So here are the repaints, sandwiched between Nightcrawler and Rogue, who round out the post-Dark Phoenix Saga/ Secret Wars era team. I couldn’t find a Heroclix Nightcrawler that I liked (and many are expensive), and I couldn’t find a Rogue miniature that was time-specific, so I had to use these old TSR metal miniatures from the Marvel Super Heroes RPG line. They scale pretty well with the clix.

As you can see, Wolverine is resplendent in his Autumn ensemble (i.e. brown costume). I don’t remember Cyclops ever beings so light blue, so it was easy enough to darken his costume up. Rogue’s costume has changed about a dozen times over the years, and unfortunately the TSR model shows her in her “orange tunic/legwarmers” look. Although I can’t imagine using Professor X much in  Supersystem 3 (he’s way too powerful), I decided to include him for completeness. I changed his suit color and wheelchair and gave him a nice plaid blanket to keep his legs warm. I did the least with Storm, who only really needed some minor highlighting and rebasing to fit right in.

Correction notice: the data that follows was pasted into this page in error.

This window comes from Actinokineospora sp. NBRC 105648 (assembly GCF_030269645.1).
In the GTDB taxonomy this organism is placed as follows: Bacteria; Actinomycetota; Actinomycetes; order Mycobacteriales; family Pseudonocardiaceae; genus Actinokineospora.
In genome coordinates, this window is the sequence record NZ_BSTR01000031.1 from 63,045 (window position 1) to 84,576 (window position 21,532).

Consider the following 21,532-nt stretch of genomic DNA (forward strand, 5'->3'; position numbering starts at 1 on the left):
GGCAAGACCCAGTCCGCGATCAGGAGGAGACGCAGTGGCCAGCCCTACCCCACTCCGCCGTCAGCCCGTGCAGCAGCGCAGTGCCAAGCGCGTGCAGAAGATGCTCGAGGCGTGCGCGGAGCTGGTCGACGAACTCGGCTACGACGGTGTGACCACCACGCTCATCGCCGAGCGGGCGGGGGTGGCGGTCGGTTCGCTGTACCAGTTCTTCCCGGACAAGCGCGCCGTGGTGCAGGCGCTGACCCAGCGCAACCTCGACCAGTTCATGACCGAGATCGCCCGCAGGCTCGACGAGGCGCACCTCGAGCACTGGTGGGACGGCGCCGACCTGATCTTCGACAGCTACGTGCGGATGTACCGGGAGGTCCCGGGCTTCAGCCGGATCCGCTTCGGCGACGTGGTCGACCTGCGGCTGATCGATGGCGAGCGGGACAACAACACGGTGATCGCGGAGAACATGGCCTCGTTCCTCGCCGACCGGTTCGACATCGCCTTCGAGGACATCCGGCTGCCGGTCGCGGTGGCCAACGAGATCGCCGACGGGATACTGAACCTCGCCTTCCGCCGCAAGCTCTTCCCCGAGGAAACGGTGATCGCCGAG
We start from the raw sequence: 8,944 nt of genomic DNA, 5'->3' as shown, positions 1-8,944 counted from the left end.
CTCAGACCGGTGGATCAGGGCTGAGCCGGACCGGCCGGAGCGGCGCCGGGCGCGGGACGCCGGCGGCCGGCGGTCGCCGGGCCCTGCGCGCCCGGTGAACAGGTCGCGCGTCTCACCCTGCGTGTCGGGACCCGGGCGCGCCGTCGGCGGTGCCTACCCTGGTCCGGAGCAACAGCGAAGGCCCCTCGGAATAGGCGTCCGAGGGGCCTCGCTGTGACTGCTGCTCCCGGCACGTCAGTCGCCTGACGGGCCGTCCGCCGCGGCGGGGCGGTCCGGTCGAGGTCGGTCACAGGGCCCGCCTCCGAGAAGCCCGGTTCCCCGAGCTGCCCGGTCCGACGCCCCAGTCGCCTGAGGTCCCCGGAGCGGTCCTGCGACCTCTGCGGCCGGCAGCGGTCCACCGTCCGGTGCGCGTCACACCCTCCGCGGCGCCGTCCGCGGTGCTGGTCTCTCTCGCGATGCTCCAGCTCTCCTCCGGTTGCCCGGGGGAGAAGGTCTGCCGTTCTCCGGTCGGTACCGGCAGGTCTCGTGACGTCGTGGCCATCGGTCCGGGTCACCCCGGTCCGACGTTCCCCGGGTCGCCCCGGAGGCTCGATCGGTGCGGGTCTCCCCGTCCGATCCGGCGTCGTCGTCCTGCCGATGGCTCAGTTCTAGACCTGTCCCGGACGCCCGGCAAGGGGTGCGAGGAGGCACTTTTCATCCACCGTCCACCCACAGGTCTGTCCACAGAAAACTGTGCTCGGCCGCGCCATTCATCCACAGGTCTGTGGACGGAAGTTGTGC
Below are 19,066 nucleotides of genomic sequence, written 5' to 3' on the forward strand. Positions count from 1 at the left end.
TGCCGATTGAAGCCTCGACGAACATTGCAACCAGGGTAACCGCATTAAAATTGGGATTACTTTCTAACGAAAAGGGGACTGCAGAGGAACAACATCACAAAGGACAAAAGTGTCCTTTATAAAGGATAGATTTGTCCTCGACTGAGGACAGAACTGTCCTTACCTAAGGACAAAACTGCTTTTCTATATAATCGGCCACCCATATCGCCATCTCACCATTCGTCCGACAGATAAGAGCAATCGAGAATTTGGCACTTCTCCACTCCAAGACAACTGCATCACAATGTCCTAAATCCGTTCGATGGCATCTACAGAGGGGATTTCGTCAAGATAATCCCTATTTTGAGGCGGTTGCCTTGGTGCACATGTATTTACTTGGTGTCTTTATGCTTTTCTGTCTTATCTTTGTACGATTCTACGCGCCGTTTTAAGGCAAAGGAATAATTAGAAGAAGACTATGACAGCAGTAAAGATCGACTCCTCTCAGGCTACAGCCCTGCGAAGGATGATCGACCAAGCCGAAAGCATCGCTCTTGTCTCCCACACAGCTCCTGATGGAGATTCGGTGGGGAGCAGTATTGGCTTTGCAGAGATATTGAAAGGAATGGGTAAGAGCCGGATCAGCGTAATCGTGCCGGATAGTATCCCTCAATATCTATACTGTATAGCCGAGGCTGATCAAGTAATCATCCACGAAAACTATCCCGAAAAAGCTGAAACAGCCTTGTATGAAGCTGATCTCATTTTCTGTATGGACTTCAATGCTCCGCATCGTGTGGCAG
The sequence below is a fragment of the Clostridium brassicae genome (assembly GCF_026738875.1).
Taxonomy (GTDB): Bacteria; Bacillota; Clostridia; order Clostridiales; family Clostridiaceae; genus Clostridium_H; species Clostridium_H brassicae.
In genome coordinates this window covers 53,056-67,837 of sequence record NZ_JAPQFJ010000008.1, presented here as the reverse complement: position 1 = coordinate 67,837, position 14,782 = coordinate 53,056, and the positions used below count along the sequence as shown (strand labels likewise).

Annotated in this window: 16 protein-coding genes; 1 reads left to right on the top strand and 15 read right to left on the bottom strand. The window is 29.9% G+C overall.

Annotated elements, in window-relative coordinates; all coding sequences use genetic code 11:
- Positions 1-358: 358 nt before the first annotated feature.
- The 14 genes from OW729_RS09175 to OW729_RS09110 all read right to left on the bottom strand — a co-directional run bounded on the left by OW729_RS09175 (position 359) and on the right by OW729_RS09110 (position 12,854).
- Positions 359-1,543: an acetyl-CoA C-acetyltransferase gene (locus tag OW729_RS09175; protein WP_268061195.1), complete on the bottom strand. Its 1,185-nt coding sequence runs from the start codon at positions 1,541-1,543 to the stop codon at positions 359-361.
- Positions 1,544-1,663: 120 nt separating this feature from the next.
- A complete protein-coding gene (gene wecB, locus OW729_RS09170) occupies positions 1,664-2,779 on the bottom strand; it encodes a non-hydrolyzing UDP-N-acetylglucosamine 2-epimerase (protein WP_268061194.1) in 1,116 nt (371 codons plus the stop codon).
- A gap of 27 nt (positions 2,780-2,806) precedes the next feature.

I had to change Wolverine and Ariel’s costumes completely from the original Heroclix models. I’m pretty happy with the results (although Ariel’s face could be better.) Kitty’s costume isn’t 100% accurate (she had a bigger collar and no shoulder pads), but I like it. No Lockheed the Dragon, sadly.

Here are the closeups of the TSR models. Nightcrawler isn’t too bad, but the Rogue miniature is really not all that great. Her pose is mystifying and like most of these TSR models, the facial sculpt is awful. I did what I could with her. I don’t know what kind of alloy TSR used in their miniatures line, but it really doesn’t hold paint well, even when primed. Paint rubs off easily, even just handling them during the painting process.